Data privacy breaches frequently result from oversights when people are working with digital media. However, poor practice when handling physical items can lead to careless data breaches.
In May 2023, the ICO issued a reprimand to the Ministry of Justice after confidential personal information had been left in a prison holding area.
Confidential waste documents were left in an unsecured prison holding area. Prisoners and staff had access to 14 bags of confidential documents, which included medical and security vetting details.
Staff challenged prisoners who were openly reading the documents, but did nothing further to ensure that the personal information was secured.
The ICO investigation uncovered a lack of robust policies at the prison. Shortcomings identified included: no pre-agreed, secure areas for confidential waste; lack of staff awareness regarding the need to shred information; and a general lack of staff understanding about the risks to personal data and the need to report data breaches.
The ICO concluded: “Everyone has the right to expect their personal details will be kept secure and this includes in a prison environment, where exposure of personal information could potentially have serious consequences.”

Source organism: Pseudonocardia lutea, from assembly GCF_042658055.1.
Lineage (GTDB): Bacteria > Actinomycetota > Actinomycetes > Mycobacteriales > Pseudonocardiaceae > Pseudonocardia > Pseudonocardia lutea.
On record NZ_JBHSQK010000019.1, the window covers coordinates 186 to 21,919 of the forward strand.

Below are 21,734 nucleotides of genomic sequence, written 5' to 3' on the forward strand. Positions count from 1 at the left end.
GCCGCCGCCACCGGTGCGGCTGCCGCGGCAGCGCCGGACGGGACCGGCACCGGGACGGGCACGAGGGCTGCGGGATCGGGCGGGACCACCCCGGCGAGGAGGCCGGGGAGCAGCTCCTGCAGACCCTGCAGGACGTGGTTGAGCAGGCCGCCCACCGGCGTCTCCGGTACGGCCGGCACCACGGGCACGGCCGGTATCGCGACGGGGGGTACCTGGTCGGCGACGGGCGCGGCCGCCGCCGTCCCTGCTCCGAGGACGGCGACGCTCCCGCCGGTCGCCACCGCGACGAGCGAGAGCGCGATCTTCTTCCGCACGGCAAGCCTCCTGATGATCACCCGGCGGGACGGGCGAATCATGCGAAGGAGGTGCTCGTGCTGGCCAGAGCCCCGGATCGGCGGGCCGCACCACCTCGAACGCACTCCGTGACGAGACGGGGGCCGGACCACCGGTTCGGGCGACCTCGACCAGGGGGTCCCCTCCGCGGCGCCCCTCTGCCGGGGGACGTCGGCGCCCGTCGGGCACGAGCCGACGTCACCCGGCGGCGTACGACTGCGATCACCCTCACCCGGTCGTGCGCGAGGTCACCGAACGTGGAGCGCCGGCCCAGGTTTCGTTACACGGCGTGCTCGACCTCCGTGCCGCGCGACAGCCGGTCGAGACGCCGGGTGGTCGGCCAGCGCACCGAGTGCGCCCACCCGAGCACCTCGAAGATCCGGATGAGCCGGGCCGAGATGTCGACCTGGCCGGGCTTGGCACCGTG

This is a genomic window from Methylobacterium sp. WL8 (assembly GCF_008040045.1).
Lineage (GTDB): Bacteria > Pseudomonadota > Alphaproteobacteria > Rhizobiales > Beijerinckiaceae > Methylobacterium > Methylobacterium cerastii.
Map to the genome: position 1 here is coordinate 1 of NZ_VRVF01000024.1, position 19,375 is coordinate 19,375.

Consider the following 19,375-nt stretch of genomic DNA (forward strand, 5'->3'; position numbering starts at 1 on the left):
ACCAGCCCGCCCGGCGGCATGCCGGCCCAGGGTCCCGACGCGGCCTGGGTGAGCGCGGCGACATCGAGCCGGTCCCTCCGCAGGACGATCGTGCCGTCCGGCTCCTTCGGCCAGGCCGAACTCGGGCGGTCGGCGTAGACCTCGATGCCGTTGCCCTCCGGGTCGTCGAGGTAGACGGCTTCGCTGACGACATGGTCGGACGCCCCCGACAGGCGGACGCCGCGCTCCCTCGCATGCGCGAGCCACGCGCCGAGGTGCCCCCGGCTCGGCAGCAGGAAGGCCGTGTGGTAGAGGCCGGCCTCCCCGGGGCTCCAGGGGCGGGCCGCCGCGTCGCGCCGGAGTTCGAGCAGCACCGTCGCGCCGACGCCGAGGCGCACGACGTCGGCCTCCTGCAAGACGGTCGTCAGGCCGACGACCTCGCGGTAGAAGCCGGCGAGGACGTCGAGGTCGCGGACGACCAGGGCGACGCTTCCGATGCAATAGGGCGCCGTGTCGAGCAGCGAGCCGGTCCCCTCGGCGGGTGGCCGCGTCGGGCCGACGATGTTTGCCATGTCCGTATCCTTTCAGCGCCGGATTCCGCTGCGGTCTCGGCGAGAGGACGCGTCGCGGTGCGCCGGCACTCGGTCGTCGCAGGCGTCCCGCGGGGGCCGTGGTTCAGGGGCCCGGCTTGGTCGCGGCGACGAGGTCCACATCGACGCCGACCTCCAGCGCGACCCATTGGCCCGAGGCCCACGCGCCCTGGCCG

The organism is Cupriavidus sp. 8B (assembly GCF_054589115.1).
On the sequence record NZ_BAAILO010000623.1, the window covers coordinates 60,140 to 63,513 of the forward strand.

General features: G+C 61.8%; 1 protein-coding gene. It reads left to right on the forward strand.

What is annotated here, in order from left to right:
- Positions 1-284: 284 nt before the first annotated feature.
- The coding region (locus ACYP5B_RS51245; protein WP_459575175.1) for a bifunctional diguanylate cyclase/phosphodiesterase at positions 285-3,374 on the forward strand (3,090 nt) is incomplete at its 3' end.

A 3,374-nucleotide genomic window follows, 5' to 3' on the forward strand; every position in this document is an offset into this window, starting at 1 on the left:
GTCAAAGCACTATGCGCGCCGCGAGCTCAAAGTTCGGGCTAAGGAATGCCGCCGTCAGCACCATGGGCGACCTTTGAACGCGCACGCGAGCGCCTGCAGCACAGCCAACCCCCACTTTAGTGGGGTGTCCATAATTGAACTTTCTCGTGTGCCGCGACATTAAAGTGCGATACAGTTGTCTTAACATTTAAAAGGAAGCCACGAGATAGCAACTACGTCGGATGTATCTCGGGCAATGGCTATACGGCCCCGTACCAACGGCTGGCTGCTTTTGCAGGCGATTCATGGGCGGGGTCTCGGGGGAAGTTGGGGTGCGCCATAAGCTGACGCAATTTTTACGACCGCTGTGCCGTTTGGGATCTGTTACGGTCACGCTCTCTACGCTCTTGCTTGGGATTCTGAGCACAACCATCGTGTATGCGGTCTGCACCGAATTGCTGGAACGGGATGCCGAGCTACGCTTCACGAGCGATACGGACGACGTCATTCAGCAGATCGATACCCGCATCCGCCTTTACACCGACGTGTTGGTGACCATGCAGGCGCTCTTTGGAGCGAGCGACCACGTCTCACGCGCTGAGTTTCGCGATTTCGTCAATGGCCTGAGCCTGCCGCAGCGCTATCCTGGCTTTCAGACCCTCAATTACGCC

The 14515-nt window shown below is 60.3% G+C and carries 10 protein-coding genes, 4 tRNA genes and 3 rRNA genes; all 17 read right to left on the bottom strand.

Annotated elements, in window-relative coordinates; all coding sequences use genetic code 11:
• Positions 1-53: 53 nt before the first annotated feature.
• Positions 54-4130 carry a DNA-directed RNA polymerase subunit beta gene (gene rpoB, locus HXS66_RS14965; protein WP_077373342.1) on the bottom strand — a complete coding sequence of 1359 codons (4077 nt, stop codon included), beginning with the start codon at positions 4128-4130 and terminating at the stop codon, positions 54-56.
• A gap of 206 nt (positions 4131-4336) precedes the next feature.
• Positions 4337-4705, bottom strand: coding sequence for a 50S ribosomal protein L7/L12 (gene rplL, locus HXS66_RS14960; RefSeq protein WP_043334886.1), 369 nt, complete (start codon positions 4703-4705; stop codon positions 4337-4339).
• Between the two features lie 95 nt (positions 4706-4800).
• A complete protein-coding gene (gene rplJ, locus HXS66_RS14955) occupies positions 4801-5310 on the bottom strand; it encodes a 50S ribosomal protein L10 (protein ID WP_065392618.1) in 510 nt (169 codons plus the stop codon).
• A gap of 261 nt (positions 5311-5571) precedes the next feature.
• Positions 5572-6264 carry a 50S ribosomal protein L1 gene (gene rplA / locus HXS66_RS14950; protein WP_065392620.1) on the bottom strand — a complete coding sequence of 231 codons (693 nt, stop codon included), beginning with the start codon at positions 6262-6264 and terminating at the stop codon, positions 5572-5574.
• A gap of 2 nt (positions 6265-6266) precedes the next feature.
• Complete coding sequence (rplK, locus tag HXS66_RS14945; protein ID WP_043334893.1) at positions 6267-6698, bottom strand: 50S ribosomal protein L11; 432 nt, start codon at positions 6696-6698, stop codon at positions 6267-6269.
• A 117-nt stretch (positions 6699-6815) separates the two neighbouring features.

Government bodies guilty of communication errors
Most of us can recall a time when we have sent an email to the wrong person. With luck, in most cases the recipient is tolerant and the error results in nothing more than mild embarrassment.
However, in 2023, the frequency with which the same error results in a serious data breach and an ICO reprimand is alarmingly high.
In Northern Ireland, the Patient and Client Council (PCC), an independent body that oversees health and social care issues, and the Executive Office (EO), the department that oversees the running of the government, both disclosed recipient details illegally by using inappropriate group email options.
The ICO reprimanded the PCC for sending an email to 15 people who had experienced living with gender dysphoria, using the CC, rather than the BCC option. The ICO also reprimanded Northern Ireland’s Executive Office for sending an e-newsletter concerning the Historical Institutional Abuse Inquiry to 251 subscribers and failing to mask the “to” field.
Reprimands highlight a need for privacy enabling technology
Facit Data Systems recently published an article on the need for all organisations to put in place privacy policies and staff data protection training.
ICO reprimands in 2023 continue to highlight the need for every organisation to have robust privacy policies in place, and to train staff to be able to understand the purpose of policies.
Another major take-away from the swathe of ICO reprimands in 2023 is the urgent need to implement enabling privacy technology to eliminate human error. There are simple remedies to prevent multiple recipients being sent sensitive information that places people at risk. Databases should have rules applied to prevent re-occurring errors.
With regard to documents and video footage that contain personal data, there are simple, automated tools to remove or redact information that continues to lead to data breaches.